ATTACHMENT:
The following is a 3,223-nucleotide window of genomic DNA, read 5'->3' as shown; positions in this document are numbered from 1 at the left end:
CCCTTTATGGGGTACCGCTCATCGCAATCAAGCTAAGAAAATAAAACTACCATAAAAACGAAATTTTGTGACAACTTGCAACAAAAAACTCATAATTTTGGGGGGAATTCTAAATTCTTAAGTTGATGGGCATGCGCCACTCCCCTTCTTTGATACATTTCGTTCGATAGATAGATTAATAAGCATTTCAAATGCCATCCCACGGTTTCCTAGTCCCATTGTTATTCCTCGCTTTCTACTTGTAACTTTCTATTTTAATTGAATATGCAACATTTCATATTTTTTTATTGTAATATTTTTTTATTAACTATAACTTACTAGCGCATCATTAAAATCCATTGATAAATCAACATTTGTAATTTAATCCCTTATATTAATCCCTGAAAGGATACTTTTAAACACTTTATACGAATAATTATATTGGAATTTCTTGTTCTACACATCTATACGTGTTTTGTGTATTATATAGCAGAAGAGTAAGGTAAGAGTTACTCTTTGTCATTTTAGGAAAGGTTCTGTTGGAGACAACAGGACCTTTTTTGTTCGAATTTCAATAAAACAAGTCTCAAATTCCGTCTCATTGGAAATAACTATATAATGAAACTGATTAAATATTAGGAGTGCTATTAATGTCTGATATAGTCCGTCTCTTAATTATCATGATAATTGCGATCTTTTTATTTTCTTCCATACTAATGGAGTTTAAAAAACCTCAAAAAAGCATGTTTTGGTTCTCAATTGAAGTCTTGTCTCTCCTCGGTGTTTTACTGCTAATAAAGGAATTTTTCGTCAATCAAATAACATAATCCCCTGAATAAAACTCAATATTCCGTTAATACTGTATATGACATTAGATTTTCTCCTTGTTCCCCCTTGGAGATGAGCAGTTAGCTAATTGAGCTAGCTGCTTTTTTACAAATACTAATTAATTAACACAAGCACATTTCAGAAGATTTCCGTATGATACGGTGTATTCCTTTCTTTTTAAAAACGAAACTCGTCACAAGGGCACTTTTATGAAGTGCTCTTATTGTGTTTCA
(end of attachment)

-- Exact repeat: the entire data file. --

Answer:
The following is a 3,223-nucleotide window of genomic DNA, read 5'->3' as shown; positions in this document are numbered from 1 at the left end:
CCCTTTATGGGGTACCGCTCATCGCAATCAAGCTAAGAAAATAAAACTACCATAAAAACGAAATTTTGTGACAACTTGCAACAAAAAACTCATAATTTTGGGGGGAATTCTAAATTCTTAAGTTGATGGGCATGCGCCACTCCCCTTCTTTGATACATTTCGTTCGATAGATAGATTAATAAGCATTTCAAATGCCATCCCACGGTTTCCTAGTCCCATTGTTATTCCTCGCTTTCTACTTGTAACTTTCTATTTTAATTGAATATGCAACATTTCATATTTTTTTATTGTAATATTTTTTTATTAACTATAACTTACTAGCGCATCATTAAAATCCATTGATAAATCAACATTTGTAATTTAATCCCTTATATTAATCCCTGAAAGGATACTTTTAAACACTTTATACGAATAATTATATTGGAATTTCTTGTTCTACACATCTATACGTGTTTTGTGTATTATATAGCAGAAGAGTAAGGTAAGAGTTACTCTTTGTCATTTTAGGAAAGGTTCTGTTGGAGACAACAGGACCTTTTTTGTTCGAATTTCAATAAAACAAGTCTCAAATTCCGTCTCATTGGAAATAACTATATAATGAAACTGATTAAATATTAGGAGTGCTATTAATGTCTGATATAGTCCGTCTCTTAATTATCATGATAATTGCGATCTTTTTATTTTCTTCCATACTAATGGAGTTTAAAAAACCTCAAAAAAGCATGTTTTGGTTCTCAATTGAAGTCTTGTCTCTCCTCGGTGTTTTACTGCTAATAAAGGAATTTTTCGTCAATCAAATAACATAATCCCCTGAATAAAACTCAATATTCCGTTAATACTGTATATGACATTAGATTTTCTCCTTGTTCCCCCTTGGAGATGAGCAGTTAGCTAATTGAGCTAGCTGCTTTTTTACAAATACTAATTAATTAACACAAGCACATTTCAGAAGATTTCCGTATGATACGGTGTATTCCTTTCTTTTTAAAAACGAAACTCGTCACAAGGGCACTTTTATGAAGTGCTCTTATTGTGTTTCA